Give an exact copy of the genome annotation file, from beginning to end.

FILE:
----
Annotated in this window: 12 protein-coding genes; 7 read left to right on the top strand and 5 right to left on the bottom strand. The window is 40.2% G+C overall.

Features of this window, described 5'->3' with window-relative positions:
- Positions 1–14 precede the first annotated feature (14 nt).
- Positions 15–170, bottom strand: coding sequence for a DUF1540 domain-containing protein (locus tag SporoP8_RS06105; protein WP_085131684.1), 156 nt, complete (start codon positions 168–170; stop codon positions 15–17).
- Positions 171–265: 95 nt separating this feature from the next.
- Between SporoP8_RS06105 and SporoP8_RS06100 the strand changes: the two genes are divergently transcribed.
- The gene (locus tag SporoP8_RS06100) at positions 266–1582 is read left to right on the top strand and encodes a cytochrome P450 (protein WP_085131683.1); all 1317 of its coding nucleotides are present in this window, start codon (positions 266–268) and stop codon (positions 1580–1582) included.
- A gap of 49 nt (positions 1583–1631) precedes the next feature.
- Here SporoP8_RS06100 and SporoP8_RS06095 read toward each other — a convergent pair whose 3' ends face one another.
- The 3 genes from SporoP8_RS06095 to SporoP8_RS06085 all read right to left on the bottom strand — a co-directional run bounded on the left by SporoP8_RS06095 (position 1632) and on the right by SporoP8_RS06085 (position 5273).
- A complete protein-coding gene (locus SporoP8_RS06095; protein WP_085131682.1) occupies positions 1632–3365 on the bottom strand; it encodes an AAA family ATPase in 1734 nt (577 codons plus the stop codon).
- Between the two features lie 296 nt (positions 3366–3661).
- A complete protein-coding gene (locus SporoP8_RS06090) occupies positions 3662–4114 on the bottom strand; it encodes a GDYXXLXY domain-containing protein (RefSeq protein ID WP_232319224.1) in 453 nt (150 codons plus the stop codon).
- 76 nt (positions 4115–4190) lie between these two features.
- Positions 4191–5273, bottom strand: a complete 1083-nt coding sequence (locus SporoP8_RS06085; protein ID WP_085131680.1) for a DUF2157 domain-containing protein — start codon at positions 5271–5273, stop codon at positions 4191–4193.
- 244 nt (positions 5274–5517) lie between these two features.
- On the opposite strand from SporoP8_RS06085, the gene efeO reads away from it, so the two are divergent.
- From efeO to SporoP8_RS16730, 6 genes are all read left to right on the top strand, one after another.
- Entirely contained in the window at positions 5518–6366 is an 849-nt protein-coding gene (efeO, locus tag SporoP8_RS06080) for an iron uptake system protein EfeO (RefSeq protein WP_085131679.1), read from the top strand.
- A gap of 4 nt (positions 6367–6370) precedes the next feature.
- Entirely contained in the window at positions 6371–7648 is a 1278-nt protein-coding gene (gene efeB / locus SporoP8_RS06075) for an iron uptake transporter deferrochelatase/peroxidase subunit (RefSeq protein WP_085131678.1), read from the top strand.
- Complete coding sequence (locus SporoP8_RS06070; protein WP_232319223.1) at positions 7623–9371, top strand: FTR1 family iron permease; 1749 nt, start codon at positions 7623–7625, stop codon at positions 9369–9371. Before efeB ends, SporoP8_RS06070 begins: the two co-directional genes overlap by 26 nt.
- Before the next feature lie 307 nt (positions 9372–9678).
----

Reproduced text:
Annotated in this window: 12 protein-coding genes; 7 read left to right on the top strand and 5 right to left on the bottom strand. The window is 40.2% G+C overall.

Features of this window, described 5'->3' with window-relative positions:
- Positions 1–14 precede the first annotated feature (14 nt).
- Positions 15–170, bottom strand: coding sequence for a DUF1540 domain-containing protein (locus tag SporoP8_RS06105; protein WP_085131684.1), 156 nt, complete (start codon positions 168–170; stop codon positions 15–17).
- Positions 171–265: 95 nt separating this feature from the next.
- Between SporoP8_RS06105 and SporoP8_RS06100 the strand changes: the two genes are divergently transcribed.
- The gene (locus tag SporoP8_RS06100) at positions 266–1582 is read left to right on the top strand and encodes a cytochrome P450 (protein WP_085131683.1); all 1317 of its coding nucleotides are present in this window, start codon (positions 266–268) and stop codon (positions 1580–1582) included.
- A gap of 49 nt (positions 1583–1631) precedes the next feature.
- Here SporoP8_RS06100 and SporoP8_RS06095 read toward each other — a convergent pair whose 3' ends face one another.
- The 3 genes from SporoP8_RS06095 to SporoP8_RS06085 all read right to left on the bottom strand — a co-directional run bounded on the left by SporoP8_RS06095 (position 1632) and on the right by SporoP8_RS06085 (position 5273).
- A complete protein-coding gene (locus SporoP8_RS06095; protein WP_085131682.1) occupies positions 1632–3365 on the bottom strand; it encodes an AAA family ATPase in 1734 nt (577 codons plus the stop codon).
- Between the two features lie 296 nt (positions 3366–3661).
- A complete protein-coding gene (locus SporoP8_RS06090) occupies positions 3662–4114 on the bottom strand; it encodes a GDYXXLXY domain-containing protein (RefSeq protein ID WP_232319224.1) in 453 nt (150 codons plus the stop codon).
- 76 nt (positions 4115–4190) lie between these two features.
- Positions 4191–5273, bottom strand: a complete 1083-nt coding sequence (locus SporoP8_RS06085; protein ID WP_085131680.1) for a DUF2157 domain-containing protein — start codon at positions 5271–5273, stop codon at positions 4191–4193.
- 244 nt (positions 5274–5517) lie between these two features.
- On the opposite strand from SporoP8_RS06085, the gene efeO reads away from it, so the two are divergent.
- From efeO to SporoP8_RS16730, 6 genes are all read left to right on the top strand, one after another.
- Entirely contained in the window at positions 5518–6366 is an 849-nt protein-coding gene (efeO, locus tag SporoP8_RS06080) for an iron uptake system protein EfeO (RefSeq protein WP_085131679.1), read from the top strand.
- A gap of 4 nt (positions 6367–6370) precedes the next feature.
- Entirely contained in the window at positions 6371–7648 is a 1278-nt protein-coding gene (gene efeB / locus SporoP8_RS06075) for an iron uptake transporter deferrochelatase/peroxidase subunit (RefSeq protein WP_085131678.1), read from the top strand.
- Complete coding sequence (locus SporoP8_RS06070; protein WP_232319223.1) at positions 7623–9371, top strand: FTR1 family iron permease; 1749 nt, start codon at positions 7623–7625, stop codon at positions 9369–9371. Before efeB ends, SporoP8_RS06070 begins: the two co-directional genes overlap by 26 nt.
- Before the next feature lie 307 nt (positions 9372–9678).